Unfortunately, many bandestrators neglect the English Horn, and severely under use this voice.  Alas, this has been the fate of the entire double reed family.

The Swan of Tuonela, perhaps the most important orchestral English Horn solo.  The piece is nearly a concerto for the instrument.

Dvorak’s 9th Symphony, 2nd Movement

The English Horn cadenza from Rhapsodie Espagnole by Ravel.  Note the thinness at the top of the instrument’s register when the excerpt starts.

Respighi’s Pines of Rome

Parable for Solo English Horn by Vincent Persichetti

Oboe d’Amore

Oboe d’Amore

Oboe d'Amore range

This is a strange member of the oboe family.  It is the only true mezzo-soprano voice in any woodwind family.  In this, I think it best to discuss what a mezzo-soprano actually is.  In the vocal world, a mezzo-soprano is a soprano voice that has a timbre similar to a contralto.  This fits the Oboe d’Amore perfectly.  It is pitched in A, a minor third lower than the Oboe.  Unlike the Oboe, the Oboe d’Amore does not possess a low B-flat, so its bottom note is a sounding G-sharp which is only a major second below that of the Oboe.  We use the Oboe d’Amore in truth only for a timbral difference, and not one of pitch extension.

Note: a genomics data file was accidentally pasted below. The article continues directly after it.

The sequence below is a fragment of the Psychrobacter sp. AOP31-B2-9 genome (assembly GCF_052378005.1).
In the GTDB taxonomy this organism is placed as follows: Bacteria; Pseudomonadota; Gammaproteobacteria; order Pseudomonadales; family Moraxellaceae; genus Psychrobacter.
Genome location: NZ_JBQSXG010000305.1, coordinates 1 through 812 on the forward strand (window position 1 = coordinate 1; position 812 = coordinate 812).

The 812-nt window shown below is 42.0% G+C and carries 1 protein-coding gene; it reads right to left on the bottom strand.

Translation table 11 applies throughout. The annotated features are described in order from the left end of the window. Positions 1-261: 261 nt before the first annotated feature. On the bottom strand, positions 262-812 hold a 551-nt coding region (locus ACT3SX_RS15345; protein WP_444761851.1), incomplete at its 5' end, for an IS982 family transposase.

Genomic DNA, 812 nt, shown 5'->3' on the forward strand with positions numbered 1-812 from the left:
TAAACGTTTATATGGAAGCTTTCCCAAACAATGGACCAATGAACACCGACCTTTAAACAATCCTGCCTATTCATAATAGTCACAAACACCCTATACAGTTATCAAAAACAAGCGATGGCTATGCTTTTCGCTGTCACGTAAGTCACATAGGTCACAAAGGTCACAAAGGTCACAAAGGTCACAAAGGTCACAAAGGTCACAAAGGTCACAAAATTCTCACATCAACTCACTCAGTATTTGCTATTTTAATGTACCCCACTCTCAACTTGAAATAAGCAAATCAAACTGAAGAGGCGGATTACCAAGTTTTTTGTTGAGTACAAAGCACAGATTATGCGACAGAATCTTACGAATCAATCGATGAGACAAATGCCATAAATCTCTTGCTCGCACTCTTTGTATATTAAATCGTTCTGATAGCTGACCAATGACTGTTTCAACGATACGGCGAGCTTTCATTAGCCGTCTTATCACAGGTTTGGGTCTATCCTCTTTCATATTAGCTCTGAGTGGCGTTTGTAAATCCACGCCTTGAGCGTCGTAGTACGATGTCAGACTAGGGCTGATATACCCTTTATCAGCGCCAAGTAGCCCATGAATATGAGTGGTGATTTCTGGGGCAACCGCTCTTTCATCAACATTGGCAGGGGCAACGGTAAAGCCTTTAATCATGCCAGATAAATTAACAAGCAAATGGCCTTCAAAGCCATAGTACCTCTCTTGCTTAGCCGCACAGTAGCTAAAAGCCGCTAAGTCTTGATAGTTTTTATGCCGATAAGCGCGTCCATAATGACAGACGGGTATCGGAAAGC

That said, it is a useful instrument and has a personality all its own.  In sound, it is midway between the Oboe and the English Horn as one would expect.  Professional oboists have described the sound of the d’Amore to me as being “electric.”  There is a zing in the sound that isn’t apparent in either of its neighbors.

It is used in some well-known orchestral pieces, like Bolero, but as far as I know, it has never made an appearance in the band.  This is a shame.  Most universities will have access to at least one d’Amore (often, two are required in several works by Bach).

Technique-wise, the d’Amore can do pretty much anything that the Oboe can.  Many well-known parts ascend all the way to the top F of the instrument, although one questions the use of the d’Amore in such an extreme register.

The Bach Concerto for Oboe d’Amore

The opening of the 6th Movement of Havergal Brian’s Gothic Symphony (opens with d’Amore).

Ravel’s Bolero.  Viennese Oboe d’Amore at 4:05.  Note, Viennese oboes are very different than those used elsewhere, and produce a more strident sound.



Oboe range